The Western Ghats, Western Ghauts or the Sahyādri is a mountain range along the western side of India. It runs north to south along the western edge of the Deccan Plateau, and separates the plateau from a narrow coastal plain along the Arabian Sea. The Western Ghats block rainfall to the Deccan Plateau. The range starts near the border of Gujarat and Maharashtra, south of the Tapti river, and runs approximately 1600 km through the states of Maharashtra, Goa, Karnataka, Tamil Nadu and Kerala ending at Kanyakumari, at the southern tip of India.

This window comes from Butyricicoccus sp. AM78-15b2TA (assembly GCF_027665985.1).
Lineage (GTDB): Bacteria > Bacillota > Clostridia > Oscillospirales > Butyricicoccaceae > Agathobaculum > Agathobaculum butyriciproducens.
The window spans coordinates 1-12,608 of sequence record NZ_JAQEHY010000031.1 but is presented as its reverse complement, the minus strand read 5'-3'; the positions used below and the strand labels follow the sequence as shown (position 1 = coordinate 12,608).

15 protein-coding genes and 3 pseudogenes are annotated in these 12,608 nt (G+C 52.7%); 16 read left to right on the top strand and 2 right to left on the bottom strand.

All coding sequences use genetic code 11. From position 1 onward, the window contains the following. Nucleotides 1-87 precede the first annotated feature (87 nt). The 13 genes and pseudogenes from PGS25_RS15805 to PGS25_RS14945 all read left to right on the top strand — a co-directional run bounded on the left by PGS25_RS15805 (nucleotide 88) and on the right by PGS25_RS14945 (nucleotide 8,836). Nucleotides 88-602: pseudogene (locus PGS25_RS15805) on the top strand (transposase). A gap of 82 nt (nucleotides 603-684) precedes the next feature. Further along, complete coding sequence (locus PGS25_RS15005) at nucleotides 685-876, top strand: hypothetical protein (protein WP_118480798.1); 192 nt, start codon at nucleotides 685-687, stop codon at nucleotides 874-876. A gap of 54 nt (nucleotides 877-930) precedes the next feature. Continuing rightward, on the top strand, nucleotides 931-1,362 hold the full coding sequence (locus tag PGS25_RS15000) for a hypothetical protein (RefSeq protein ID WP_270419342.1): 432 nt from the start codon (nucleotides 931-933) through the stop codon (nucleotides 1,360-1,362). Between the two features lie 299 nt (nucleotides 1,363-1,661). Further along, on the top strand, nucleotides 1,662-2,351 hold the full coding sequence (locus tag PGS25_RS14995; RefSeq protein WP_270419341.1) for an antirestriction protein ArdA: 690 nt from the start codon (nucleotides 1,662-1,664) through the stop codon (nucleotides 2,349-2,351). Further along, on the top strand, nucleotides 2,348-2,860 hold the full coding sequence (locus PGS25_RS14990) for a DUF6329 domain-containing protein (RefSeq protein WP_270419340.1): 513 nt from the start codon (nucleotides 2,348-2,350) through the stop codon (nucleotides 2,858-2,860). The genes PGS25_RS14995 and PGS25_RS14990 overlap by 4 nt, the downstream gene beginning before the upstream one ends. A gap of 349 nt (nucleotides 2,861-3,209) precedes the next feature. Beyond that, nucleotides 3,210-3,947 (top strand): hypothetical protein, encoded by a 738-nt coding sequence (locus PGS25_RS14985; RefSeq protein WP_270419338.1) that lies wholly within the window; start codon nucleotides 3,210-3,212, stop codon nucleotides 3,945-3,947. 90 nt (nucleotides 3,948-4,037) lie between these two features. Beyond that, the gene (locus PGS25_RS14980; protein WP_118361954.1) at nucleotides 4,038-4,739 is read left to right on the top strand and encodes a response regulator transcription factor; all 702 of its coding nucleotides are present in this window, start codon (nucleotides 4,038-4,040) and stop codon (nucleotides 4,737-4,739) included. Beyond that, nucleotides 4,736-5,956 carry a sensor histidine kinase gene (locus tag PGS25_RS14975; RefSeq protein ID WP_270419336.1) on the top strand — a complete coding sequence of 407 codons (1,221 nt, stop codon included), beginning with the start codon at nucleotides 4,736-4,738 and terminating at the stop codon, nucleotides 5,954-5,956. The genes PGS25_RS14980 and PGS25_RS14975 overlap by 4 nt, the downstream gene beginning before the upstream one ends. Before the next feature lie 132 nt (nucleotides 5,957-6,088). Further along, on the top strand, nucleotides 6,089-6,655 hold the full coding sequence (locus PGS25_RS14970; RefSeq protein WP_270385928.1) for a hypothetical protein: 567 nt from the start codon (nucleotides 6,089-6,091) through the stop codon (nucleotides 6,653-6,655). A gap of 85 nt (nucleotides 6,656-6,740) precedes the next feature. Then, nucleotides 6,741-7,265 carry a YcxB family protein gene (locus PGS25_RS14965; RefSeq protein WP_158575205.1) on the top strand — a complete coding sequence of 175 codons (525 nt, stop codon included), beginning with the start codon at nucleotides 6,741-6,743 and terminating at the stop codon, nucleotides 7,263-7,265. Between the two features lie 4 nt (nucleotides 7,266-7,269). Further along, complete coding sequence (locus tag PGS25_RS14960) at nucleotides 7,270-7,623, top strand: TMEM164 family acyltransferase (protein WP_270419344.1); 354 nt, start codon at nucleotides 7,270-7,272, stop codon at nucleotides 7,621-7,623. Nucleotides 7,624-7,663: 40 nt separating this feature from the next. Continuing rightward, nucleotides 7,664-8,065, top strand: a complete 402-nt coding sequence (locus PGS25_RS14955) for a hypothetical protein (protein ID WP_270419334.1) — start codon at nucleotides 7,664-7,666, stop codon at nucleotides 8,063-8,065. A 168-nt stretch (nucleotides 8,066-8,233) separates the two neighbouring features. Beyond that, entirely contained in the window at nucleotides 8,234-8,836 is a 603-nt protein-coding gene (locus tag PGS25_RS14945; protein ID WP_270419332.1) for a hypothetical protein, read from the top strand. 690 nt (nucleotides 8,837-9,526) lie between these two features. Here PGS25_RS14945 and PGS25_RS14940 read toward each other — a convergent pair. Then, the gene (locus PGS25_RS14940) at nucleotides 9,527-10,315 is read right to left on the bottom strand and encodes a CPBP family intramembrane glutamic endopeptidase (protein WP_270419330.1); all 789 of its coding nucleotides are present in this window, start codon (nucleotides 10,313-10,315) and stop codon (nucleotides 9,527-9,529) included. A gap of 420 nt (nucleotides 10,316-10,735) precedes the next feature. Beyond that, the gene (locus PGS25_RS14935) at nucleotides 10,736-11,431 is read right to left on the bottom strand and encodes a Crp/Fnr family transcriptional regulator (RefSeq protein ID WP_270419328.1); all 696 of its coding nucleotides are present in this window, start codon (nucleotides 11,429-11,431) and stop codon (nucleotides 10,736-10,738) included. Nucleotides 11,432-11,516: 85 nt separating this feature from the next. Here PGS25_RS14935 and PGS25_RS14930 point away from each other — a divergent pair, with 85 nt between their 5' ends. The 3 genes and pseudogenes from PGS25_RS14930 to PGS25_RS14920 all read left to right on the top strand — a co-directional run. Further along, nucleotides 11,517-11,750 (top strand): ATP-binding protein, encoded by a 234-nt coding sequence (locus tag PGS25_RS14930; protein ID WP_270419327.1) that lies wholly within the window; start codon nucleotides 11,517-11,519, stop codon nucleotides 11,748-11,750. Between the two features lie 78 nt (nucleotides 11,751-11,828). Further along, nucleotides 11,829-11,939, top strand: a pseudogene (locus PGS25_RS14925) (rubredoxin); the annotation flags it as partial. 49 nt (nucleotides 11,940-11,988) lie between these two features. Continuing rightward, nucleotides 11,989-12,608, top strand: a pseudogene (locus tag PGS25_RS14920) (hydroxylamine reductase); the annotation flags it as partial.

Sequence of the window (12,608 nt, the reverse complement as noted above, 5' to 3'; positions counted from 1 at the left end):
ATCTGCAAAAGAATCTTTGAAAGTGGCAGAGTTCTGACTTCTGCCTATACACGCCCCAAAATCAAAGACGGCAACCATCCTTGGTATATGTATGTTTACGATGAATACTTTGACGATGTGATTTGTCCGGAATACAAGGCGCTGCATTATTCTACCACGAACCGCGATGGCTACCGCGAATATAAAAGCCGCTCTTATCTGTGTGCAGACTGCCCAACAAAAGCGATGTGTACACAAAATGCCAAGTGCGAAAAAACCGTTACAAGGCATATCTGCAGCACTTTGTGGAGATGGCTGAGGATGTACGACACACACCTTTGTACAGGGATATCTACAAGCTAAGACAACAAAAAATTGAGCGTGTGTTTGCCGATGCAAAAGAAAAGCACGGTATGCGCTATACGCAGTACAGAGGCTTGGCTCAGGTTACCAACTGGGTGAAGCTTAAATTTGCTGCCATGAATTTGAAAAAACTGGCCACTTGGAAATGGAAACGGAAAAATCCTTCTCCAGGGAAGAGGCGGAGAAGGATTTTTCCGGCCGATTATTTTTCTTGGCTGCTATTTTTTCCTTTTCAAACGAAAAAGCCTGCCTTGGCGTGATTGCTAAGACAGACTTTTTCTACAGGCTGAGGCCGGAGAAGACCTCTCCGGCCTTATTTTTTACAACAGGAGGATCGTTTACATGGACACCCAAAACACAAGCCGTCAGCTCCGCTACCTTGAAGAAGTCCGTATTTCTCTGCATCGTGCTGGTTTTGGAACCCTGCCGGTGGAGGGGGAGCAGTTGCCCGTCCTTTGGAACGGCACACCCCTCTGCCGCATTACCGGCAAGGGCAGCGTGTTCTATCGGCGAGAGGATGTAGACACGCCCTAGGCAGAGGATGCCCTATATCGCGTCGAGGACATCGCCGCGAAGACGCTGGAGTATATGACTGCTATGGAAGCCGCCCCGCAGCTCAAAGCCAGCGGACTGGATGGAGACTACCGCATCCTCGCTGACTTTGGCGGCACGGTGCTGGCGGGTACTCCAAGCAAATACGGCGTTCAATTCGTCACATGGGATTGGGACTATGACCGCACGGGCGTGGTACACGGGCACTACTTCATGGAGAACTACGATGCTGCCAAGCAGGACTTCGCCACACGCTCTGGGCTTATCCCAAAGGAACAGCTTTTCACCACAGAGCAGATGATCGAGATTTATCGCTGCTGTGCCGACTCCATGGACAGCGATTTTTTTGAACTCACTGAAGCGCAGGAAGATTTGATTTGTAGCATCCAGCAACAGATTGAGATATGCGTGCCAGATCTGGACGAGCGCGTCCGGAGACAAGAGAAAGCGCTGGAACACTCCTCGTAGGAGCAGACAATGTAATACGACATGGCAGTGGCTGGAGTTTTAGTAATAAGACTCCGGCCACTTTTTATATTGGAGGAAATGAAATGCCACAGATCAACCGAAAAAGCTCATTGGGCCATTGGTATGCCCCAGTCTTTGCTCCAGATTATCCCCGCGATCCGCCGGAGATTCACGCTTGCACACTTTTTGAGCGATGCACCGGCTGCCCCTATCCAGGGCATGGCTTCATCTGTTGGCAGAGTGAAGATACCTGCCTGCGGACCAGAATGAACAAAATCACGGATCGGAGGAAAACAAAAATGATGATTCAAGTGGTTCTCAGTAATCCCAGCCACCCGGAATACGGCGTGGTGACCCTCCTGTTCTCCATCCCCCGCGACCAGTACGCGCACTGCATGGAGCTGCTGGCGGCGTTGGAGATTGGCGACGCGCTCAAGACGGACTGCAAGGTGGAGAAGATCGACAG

The area is one of the world’s ten "Hottest biodiversity hotspots" and has over 5000 species of flowering plants, 139 mammal species, 508 bird species and 179 amphibian species, many undiscovered species lives in the Western Ghats. At least 325 globally threatened species occur in the Western Ghats.